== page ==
By Howard Levitt and Muneeza Sheikh
Judges view concept of consent in office relationships through a very skeptical lens
Consent in relationships has been hashed and rehashed through hundreds of decisions in the last few years. But when it comes to cases involving sexual relationships that start in the office, it’s clear that judges look at the concept of consent with a shrewd and highly skeptical lens. That’s because power imbalances are often an inescapable element of workplace harassment cases.
The cases involving film producer Harvey Weinstein exhibited many of the traits of work-related sexual harassment. The sexual acts he forced upon women were an abhorrent abuse of the power he held over those who wanted to work with him or wanted his help to move ahead in their careers. While his victims argued lack of consent in their exchanges with him, some also had to explain why they stayed in touch with him after they were abused — a process many said was excruciating.
When we represent women (and men) who have been harassed or assaulted in the workplace, they balk when we tell them that — yes, they do have to explain that they did not consent to a “situationship” or relationship at work. In some cases, those relationships lasted for a very long time. If the case goes to trial, workplace victims must explain the context behind friendly (sometimes flirtatious) text banter, continued outings and workplace socializing after they say they were harassed.
Those are difficult conversations for those employees. Even preparing for the earliest of steps in a case, they need to explain why they meant “no“ when they actually said “yes.” As lawyers, we try and mediate our cases before the need for trial. It is about giving each party the opportunity to catch a glimpse of the inner workings of the case, and to determine whether they want to settle.
When looking at our sexual harassment/assault cases, we sit with the complainants and ask the hard questions around consent. We often go through stacks of materials including texts, emails, and in some cases, illicit photos. Why continue to communicate after you say you were harassed/assaulted? Why continue to date? Why are you sending the photos of this nature? These are just some of the hard questions we ask.
In doing this work (years before #metoo) we have learned a few things. Here are some of them.
- It is almost always about power. Power equals fear, and with fear at work comes fear of reprisal. Almost all of our clients have told us with unwavering clarity that they genuinely believed that they would be fired or disciplined if they said anything. In some cases that is what happened. When one woman complained of being dragged into a bathroom by her boss and another colleague at a sporting event (she was drunk and they both tried to take advantage of her), Human Resources spoke to her about unprofessionalism at work. She was reprimanded for forcing her colleagues to call an Uber to take her home. Her complaint was never dealt with, and she was written up. She resigned a few months later after dealing with severe depression.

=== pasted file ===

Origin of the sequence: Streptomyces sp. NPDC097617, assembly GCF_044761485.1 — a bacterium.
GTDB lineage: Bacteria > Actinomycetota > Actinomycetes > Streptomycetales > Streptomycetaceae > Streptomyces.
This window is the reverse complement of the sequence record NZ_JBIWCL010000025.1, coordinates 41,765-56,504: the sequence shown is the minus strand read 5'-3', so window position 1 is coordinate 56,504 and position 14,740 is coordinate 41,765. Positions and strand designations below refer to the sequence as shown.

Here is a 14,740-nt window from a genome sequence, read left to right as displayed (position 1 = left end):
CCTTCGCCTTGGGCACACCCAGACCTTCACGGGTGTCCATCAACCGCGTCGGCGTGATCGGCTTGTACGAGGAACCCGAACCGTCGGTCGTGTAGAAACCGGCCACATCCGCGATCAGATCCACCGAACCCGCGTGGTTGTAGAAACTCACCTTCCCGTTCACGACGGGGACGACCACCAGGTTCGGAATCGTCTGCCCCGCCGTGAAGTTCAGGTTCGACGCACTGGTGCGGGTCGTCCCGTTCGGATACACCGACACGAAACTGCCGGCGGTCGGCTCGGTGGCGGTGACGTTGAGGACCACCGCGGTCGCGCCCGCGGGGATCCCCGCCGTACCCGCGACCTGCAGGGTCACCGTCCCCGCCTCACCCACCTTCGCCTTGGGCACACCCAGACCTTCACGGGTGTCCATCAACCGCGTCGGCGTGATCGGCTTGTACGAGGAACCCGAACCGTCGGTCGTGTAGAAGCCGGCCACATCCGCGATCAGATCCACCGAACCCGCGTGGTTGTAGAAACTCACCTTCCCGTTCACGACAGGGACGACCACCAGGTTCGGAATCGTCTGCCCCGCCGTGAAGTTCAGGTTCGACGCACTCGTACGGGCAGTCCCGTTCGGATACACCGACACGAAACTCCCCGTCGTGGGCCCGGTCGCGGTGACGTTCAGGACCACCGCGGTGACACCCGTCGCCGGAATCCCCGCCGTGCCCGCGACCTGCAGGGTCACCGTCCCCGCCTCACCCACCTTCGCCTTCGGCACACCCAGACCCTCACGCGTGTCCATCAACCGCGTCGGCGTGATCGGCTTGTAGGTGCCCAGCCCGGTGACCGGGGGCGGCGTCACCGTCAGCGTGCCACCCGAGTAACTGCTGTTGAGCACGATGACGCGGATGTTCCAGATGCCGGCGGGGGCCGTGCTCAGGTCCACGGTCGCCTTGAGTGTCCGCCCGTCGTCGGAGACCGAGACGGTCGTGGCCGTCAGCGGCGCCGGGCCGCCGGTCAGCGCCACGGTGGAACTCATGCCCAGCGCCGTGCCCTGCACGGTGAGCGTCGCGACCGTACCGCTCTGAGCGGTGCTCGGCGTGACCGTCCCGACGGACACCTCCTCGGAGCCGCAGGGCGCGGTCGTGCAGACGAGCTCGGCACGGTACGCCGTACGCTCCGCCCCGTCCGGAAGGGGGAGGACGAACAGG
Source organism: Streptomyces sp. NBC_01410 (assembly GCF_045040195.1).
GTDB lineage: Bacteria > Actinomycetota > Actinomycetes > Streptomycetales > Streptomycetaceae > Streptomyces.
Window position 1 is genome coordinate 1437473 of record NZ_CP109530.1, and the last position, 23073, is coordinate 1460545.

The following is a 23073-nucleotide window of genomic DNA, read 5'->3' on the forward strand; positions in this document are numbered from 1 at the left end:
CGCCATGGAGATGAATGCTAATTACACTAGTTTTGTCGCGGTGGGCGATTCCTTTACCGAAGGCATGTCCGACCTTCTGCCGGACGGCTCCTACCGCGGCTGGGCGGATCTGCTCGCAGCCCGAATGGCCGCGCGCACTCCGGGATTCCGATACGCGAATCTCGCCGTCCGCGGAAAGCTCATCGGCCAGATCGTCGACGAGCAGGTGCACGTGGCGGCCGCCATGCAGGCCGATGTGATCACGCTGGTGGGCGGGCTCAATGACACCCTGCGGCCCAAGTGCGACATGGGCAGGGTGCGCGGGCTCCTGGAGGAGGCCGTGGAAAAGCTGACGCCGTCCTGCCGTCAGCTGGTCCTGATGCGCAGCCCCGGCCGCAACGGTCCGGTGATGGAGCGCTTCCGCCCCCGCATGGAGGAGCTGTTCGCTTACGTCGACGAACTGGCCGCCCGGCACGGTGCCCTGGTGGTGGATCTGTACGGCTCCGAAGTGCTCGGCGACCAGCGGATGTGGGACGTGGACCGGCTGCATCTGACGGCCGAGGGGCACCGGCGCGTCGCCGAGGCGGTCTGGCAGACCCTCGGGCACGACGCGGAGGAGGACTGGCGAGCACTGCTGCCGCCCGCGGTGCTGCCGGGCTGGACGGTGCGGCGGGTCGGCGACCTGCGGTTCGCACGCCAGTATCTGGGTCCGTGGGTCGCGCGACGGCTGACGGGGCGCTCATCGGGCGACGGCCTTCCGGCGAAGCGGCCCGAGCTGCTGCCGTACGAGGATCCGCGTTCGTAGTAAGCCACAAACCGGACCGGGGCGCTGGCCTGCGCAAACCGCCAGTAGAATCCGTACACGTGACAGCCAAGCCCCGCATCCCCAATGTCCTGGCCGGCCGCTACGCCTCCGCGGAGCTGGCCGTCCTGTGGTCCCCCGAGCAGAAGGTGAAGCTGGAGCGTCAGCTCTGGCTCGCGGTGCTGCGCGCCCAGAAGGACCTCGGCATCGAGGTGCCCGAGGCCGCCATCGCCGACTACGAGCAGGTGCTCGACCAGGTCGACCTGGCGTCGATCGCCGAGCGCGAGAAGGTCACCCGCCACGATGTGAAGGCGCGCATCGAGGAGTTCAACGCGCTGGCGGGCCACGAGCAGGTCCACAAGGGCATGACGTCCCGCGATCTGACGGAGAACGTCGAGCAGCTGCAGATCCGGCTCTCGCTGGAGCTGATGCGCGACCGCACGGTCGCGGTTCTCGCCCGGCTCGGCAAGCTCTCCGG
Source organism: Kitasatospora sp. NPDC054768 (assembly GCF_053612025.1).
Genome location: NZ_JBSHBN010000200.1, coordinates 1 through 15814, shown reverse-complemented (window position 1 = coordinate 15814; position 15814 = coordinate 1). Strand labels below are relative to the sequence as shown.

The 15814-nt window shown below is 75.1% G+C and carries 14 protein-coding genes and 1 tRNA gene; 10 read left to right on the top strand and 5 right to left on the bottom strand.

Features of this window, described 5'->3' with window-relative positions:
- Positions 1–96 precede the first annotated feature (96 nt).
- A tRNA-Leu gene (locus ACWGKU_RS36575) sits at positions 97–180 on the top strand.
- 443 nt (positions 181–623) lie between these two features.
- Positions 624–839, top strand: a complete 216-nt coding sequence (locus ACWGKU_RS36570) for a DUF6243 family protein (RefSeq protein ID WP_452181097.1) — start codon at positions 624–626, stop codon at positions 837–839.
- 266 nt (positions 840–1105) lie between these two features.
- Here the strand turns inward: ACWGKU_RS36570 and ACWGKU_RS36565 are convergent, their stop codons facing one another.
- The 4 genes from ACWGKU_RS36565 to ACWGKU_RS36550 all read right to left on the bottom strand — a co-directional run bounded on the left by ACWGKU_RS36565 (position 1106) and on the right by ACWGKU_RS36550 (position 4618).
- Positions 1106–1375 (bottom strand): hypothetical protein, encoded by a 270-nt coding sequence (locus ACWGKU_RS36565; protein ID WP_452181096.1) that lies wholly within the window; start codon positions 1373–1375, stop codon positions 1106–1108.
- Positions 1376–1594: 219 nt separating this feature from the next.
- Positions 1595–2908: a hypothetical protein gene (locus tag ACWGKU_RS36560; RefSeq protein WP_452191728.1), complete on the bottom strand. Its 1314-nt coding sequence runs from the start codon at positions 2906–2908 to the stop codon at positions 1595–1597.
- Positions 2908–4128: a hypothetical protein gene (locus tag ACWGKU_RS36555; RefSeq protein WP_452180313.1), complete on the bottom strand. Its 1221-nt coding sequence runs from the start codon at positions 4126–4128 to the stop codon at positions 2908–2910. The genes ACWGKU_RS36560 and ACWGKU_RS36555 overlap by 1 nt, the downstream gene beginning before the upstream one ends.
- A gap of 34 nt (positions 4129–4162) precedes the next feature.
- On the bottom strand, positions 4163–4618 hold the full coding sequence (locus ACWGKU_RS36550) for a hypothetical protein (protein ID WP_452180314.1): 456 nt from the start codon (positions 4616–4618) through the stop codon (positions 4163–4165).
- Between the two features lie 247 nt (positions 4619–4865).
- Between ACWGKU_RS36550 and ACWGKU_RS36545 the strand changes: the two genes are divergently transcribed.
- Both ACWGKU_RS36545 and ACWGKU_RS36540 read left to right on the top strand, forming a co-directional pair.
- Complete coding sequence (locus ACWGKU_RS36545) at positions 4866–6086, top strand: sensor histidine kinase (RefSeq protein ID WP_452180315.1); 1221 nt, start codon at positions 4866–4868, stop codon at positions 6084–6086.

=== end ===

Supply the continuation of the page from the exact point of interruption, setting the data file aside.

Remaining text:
- Women and/or subordinate employees in general (but yes it is still disproportionately women) are conditioned to question their own actions first before they are willing to accept that the attack against them was unprovoked. One client (a physician) complained consistently of her male attendees telling her “she was too pretty,” and convinced herself that she put too much care into her appearance. She dealt with harassment by those who supervised her for years before she complained to the hospital. Her complaint was routed back to her perpetrator for resolution. Years later, we are still in litigation, and the same men accused of harassing her are directing the lawyers on the other side. She was in fear of losing her job, and unfortunately, they did far worse.
- The judges and/or adjudicators who are hearing these cases are trying to understand the nuances around consent in the workplace, and how consent can be eroded when the perpetrator has all of the power to make, break, or ruin the victim’s professional career. Our judges understand that systemic abusers reside in workplaces along with their enablers. Since 2017, there has been an active push to ensure that judges (including those newly appointed) undertake education around sexual assault and harassment.
Despite not being directly related to a workplace, these sentences mean everything. As employment lawyers, the takeaway for us and our clients is significant. We all need to play a role in trying to remedy a culture in which assault and harassment against women (and some men) exists. In our respective practices, we try and do that every day. We can only hope that the public humiliation of these sentences acts as a deterrent for those who seek to abuse at work. We also hope the tales of those who come forward will help our clients reclaim their identity as sovereign beings at work.
It is worth noting that there is much more control in every respect in the civil process when suing for harassment or assault than there is in the criminal process where the accused have comparatively vast protections.